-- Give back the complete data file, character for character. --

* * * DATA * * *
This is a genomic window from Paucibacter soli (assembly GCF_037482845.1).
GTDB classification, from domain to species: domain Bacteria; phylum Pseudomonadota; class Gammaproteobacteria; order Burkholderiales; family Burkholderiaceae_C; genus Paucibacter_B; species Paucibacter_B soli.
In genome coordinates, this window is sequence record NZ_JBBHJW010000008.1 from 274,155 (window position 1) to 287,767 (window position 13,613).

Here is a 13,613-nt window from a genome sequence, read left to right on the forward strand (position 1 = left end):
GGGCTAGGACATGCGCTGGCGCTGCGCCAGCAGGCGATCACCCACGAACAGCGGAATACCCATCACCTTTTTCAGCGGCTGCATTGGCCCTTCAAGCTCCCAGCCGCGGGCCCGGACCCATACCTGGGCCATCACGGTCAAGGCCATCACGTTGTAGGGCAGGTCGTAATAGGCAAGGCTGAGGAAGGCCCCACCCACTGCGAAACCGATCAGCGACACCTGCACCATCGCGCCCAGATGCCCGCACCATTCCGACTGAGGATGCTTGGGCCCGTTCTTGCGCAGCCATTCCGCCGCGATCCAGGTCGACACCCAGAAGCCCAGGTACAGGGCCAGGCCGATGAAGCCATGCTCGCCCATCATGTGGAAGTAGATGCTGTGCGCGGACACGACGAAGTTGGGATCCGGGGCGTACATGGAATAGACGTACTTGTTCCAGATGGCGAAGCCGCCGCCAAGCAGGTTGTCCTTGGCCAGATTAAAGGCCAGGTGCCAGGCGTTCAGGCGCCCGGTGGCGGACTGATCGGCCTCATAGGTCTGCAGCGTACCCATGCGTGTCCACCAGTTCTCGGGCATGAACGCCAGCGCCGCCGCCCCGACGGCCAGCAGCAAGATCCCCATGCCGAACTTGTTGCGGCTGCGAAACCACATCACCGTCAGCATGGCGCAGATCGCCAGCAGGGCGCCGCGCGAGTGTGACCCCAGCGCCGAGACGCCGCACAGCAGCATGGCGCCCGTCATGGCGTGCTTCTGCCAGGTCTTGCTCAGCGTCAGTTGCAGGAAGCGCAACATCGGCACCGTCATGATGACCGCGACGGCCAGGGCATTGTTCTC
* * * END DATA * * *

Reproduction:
This is a genomic window from Paucibacter soli (assembly GCF_037482845.1).
GTDB classification, from domain to species: domain Bacteria; phylum Pseudomonadota; class Gammaproteobacteria; order Burkholderiales; family Burkholderiaceae_C; genus Paucibacter_B; species Paucibacter_B soli.
In genome coordinates, this window is sequence record NZ_JBBHJW010000008.1 from 274,155 (window position 1) to 287,767 (window position 13,613).

Here is a 13,613-nt window from a genome sequence, read left to right on the forward strand (position 1 = left end):
GGGCTAGGACATGCGCTGGCGCTGCGCCAGCAGGCGATCACCCACGAACAGCGGAATACCCATCACCTTTTTCAGCGGCTGCATTGGCCCTTCAAGCTCCCAGCCGCGGGCCCGGACCCATACCTGGGCCATCACGGTCAAGGCCATCACGTTGTAGGGCAGGTCGTAATAGGCAAGGCTGAGGAAGGCCCCACCCACTGCGAAACCGATCAGCGACACCTGCACCATCGCGCCCAGATGCCCGCACCATTCCGACTGAGGATGCTTGGGCCCGTTCTTGCGCAGCCATTCCGCCGCGATCCAGGTCGACACCCAGAAGCCCAGGTACAGGGCCAGGCCGATGAAGCCATGCTCGCCCATCATGTGGAAGTAGATGCTGTGCGCGGACACGACGAAGTTGGGATCCGGGGCGTACATGGAATAGACGTACTTGTTCCAGATGGCGAAGCCGCCGCCAAGCAGGTTGTCCTTGGCCAGATTAAAGGCCAGGTGCCAGGCGTTCAGGCGCCCGGTGGCGGACTGATCGGCCTCATAGGTCTGCAGCGTACCCATGCGTGTCCACCAGTTCTCGGGCATGAACGCCAGCGCCGCCGCCCCGACGGCCAGCAGCAAGATCCCCATGCCGAACTTGTTGCGGCTGCGAAACCACATCACCGTCAGCATGGCGCAGATCGCCAGCAGGGCGCCGCGCGAGTGTGACCCCAGCGCCGAGACGCCGCACAGCAGCATGGCGCCCGTCATGGCGTGCTTCTGCCAGGTCTTGCTCAGCGTCAGTTGCAGGAAGCGCAACATCGGCACCGTCATGATGACCGCGACGGCCAGGGCATTGTTCTC